Baby wipes have a pretty terrifying impact on the environment. Most contain plastic fibres which do not biodegrade and so they exist, in some form, forever. If they make their way out to sea (and many do), baby wipes are ingested by hungry sea creatures such as turtles who mistake them for a healthy snack (specifically a jellyfish), this can be fatal to the sea creatures with bellies full of plastic. Even if you don't flush your wipes, they end up sitting in a landfill forever. 

Cheeky Wipes are an eco-friendly alternative to disposable baby wipes. We already had a decent stash from our first child, but Cheeky Wipes very kindly sent us an All-In-One Kit to review this time around. The kit features 25 terry wipes (you can choose other fabrics such as bamboo and even a choice of colours), some essential oils to add fragrance to the wipes, two storage tubs (one for clean and one for dirty) and some bags to store your wipes in when out and about. 

We were sent the terry wipes this time but also have some bamboo ones left from last time. They are both really soft and easy to use. The terry ones are thicker but the bamboo ones have the edge when it comes to softness. Personally, I like having a mix. I like the bamboo ones best but the thicker terry ones are great for messy bums. We just have the white wipes but I really love the brightly coloured sets, they would brighten up any nappy change area. 

If you've never used washable wipes before, you're probably thinking something along the lines of 'eeeew you must get poo everywhere'. You couldn't be more wrong. I find Cheeky Wipes way cleaner to use the disposable wipes. Disposable wipes are so thin, and they end up getting messy quite quickly when you're doing a dirty nappy change, but Cheeky Wipes provide much better protection.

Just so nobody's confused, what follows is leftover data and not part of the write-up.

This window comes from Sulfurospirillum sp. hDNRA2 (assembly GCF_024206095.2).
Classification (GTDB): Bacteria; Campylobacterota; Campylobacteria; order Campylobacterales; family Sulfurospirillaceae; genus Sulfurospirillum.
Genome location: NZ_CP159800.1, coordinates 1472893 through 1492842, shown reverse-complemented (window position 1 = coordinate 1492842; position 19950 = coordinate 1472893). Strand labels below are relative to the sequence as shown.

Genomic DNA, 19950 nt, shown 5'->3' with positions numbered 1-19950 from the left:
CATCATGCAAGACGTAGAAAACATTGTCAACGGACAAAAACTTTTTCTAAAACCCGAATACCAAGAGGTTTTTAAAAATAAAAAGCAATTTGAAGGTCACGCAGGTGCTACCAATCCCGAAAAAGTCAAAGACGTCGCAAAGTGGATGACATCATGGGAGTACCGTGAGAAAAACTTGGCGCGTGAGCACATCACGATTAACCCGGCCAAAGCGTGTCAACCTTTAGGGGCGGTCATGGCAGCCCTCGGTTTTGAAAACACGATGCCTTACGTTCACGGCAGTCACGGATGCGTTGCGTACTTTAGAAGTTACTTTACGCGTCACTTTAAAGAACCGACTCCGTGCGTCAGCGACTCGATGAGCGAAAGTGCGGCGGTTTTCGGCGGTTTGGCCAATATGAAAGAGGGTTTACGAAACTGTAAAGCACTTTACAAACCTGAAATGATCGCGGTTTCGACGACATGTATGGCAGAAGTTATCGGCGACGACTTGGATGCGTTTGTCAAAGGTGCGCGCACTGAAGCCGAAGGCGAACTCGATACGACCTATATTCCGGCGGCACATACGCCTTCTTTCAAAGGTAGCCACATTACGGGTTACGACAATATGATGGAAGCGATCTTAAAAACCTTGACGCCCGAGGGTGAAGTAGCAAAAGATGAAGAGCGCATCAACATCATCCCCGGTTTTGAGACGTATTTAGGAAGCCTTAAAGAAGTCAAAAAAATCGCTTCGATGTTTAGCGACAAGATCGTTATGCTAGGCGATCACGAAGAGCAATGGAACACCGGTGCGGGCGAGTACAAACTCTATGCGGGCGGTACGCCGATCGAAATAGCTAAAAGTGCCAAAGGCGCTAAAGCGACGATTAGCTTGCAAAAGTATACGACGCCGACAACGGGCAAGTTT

We use washable nappies too so we just chuck everything into the dirty nappy bin and it all goes into the washing machine together. The wipes wash really well and dry very quickly. We use a tumble dryer and they take no time at all but I have also dried them on radiators and on the line on occasion and they dry really quickly even without the modern godsend that is the tumble dryer. We have plenty of wipes so there are always some clean, so it's worth getting a couple of packets to make sure you have plenty to hand. 

The wipes are really soft and I've never worried about using them on my baby's skin. Even in those early days when most people are using cotton wool, I've just used the Cheeky Wipes as normal. They don't contain manmade chemicals like many disposable wipes so there's no reason to avoid using them on a newly born bum. 

The essential oil mixes smell great though we don't use them very often anymore. I used them a lot during the newborn days when Ember would lie peacefully on the changing table and await her butt being wiped, but there days nappy changes are a bit more hectic (rolling, crawling, cruising death-defying eight-month-old adventure baby, anyone?) and I tend to just wet the wipe under the tap as I wrestle my naked baby out of her dirty nappy. But, back in those lovely early days, I had one of the tubs constantly filled with sweet-smelling Cheeky Wipes ready for that next nappy change. 

The Cheeky Wipes All-In-One Kit comes with bags to make transporting your wipes even easier. There's a little bag for clean wipes and one for dirties that you can just chuck in the wash when you get home. There's no need to use disposable wipes just because you're out of the house, Cheeky Wipes are easy to use at home and on the move.